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Being A Hero: The First Game That Changed Me for the Better
At GDC 2016, my favorite talk was a series of recaps from industry pioneers called “Flash Backward: 30 Years of Making Games”. Amongst the speakers was Lori Ann Cole, the designer/developer of one of my earliest and favorite games of all time.
March 24, 2016
3 Min Read
“A man doesn’t stop playing because he gets old. He gets old because he stops playing.”
George Bernard Shaw
Nobel Prize winner in Literature
I Want to Be a Hero
Most of the gaming in my early life simply appeared in the house since my father and brother were both into personal computing back in the 1980s. Underdeveloped hand-eye coordination and cognition made watching games much more enjoyable than playing myself. For that phase in my life, the games section of Sears would be a free babysitting area for my parents as I would stand there mesmerized for hours on every visit. Santa Claus with free candy wouldn’t have been able to peel me away from that area. The first game that I ever wanted was one of the demos at Sears, the RPG adventure Hero’s Quest: So You Want to Be a Hero.
Although our family was considered technologically savvy for the time, we certainly didn’t have the money to buy up all of the latest and very expensive tech. Our home computer only had a CGA monitor with a grand total of 4 colors… yes, FOUR. Meanwhile, Sears demoed Hero’s Quest on an EGA monitor in all of its 16 color glory and catchy MIDI music blasting on its external speakers. Even though Hero’s Quest wasn’t the most advanced game of the time, its publisher, Sierra, had put out several successful adventure games and was able to push their latest one out as the new face of PC gaming. The concept of a Sierra adventure game using a fantasy setting was especially exciting as this was shortly after I saw the movie Willow. While most of the game had the familiar adventure game setup, combat was a separate system that gave it an action/RPG element, putting a light into my young eyes. When I finally played the game several months later, I would be inspired not by the ability to be a hero, but rather by the process of becoming one.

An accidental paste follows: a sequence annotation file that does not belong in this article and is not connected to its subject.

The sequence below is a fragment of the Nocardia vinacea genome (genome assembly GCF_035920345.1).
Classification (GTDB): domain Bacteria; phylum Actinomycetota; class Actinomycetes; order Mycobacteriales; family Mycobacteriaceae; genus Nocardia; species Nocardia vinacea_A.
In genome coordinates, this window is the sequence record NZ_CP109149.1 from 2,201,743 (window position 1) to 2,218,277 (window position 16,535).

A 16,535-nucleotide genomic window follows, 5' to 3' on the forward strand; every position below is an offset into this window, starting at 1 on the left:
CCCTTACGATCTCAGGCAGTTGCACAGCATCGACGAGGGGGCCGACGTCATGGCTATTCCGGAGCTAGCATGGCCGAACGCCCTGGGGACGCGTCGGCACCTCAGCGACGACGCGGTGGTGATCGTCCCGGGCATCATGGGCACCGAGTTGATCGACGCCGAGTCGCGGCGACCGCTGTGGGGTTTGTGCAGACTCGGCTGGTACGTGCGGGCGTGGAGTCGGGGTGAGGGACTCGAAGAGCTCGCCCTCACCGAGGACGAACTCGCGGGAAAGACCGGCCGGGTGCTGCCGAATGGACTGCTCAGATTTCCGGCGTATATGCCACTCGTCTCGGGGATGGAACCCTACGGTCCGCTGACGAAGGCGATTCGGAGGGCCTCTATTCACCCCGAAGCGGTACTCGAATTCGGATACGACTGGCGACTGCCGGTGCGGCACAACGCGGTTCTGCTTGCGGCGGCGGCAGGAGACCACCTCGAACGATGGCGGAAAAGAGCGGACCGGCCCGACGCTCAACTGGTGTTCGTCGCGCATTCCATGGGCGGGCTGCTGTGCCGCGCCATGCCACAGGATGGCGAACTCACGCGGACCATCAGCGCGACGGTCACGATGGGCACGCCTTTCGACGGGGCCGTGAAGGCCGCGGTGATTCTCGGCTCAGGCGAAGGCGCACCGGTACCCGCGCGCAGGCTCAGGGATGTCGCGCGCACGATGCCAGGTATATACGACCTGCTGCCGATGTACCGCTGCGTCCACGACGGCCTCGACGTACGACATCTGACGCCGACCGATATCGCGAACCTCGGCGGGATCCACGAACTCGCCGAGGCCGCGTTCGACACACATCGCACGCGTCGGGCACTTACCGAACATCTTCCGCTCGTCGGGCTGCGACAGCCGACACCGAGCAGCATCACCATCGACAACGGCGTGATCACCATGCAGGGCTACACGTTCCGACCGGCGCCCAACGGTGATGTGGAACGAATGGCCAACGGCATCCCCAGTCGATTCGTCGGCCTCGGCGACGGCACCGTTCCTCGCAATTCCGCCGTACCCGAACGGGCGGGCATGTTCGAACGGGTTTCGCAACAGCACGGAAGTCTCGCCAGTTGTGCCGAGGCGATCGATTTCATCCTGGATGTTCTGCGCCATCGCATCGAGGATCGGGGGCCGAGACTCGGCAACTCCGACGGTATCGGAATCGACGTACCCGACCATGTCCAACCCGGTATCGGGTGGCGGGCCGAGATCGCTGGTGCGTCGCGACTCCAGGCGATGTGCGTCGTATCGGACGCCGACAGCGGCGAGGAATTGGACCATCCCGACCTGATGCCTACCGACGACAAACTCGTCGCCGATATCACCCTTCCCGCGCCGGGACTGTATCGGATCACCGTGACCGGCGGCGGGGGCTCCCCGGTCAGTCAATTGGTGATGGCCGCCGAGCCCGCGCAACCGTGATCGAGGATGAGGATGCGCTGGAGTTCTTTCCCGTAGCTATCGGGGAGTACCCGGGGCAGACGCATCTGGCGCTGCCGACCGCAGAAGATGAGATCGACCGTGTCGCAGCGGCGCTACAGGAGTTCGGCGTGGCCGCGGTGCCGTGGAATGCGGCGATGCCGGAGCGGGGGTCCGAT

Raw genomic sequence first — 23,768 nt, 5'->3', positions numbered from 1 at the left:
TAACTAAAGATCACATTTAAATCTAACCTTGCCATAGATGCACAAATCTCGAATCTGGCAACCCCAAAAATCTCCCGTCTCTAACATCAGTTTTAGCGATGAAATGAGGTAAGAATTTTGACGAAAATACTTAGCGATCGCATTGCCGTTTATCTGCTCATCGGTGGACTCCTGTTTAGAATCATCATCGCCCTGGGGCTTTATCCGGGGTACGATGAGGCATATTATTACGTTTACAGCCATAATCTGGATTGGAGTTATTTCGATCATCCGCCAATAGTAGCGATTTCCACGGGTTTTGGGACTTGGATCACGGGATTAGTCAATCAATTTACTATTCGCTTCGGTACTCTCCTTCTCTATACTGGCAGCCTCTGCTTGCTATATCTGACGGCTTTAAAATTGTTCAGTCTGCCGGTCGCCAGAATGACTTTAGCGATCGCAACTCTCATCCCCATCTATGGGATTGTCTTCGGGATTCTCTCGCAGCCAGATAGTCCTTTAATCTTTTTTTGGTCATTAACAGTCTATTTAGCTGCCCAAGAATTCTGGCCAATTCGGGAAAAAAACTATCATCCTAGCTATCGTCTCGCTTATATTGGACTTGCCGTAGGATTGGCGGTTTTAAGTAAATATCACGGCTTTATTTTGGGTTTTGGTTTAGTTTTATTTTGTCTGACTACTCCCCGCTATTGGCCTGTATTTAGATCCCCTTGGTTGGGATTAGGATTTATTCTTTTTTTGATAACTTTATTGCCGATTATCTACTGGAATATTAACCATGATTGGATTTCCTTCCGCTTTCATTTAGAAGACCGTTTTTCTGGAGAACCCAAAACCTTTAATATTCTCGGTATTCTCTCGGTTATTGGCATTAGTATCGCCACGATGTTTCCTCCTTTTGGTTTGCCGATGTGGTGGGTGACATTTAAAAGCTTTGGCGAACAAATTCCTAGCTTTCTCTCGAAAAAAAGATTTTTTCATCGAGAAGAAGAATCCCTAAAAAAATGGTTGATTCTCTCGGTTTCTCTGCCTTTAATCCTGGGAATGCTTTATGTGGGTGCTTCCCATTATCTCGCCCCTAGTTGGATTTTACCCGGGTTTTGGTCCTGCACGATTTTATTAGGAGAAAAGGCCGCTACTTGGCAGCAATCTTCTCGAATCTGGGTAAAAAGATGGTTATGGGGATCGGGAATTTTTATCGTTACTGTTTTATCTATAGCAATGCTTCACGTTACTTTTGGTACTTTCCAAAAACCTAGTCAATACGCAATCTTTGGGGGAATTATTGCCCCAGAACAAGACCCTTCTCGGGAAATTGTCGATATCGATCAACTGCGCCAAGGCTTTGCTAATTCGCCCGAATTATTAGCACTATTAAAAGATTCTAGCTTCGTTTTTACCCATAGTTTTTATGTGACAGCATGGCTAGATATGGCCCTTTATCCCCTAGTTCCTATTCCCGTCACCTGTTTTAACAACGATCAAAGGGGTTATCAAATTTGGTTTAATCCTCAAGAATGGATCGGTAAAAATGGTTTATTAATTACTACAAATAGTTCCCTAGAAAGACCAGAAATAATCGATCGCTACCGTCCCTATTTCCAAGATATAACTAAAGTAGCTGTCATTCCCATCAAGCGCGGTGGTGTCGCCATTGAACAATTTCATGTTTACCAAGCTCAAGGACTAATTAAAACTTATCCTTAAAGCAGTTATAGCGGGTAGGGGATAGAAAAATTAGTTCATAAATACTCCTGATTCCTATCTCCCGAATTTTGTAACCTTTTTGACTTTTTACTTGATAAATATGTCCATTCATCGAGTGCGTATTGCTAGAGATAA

Becoming the Hero
What differentiated Hero’s Quest was that it had a skill system that you could develop over time to solve puzzles in the game. Though extremely simple in today’s terms, the idea that you could retrieve an object from a bird’s nest by either throwing a rock at it, fetching it with magic, or by climbing the tree, was extremely innovative for the genre and eye-opening for a young gamer. In all three cases though, your starting player lacked the skills to do any of those options, thus you had to train. As tedious as it sounds, practicing those skills had multiple benefits for your character. For example, attempting to climb the tree repeatedly would benefit both your Climbing skill as well as your base Agility, which was used for other activities like combat.
The marginal benefits for mundane activities allowed me to identify with my character since I would remember the number of times I tried to climb that tree before becoming the hero at the end of the game. It was a valuable lesson for a six-year old that you don’t start as hero, but with hard work, you could eventually become one. Real life yard work became a lot more bearable when you thought of it as strength and endurance training. Discipline is an invaluable trait for parents and teachers to instill on children, but self-discipline carries on for life.
As I’m diving deeper into developing my own game, I’ve grown to recognize and fully appreciate the details that made me love this classic game. At GDC 2016, I got a chance to see Lori Ann Cole, the developer/designer of Hero’s Quest, and hear her talk about the evolution of the adventure game genre. While I became the hero in the game, developers of these classic games will always be my heroes in life.
Salad Hunters Inc.
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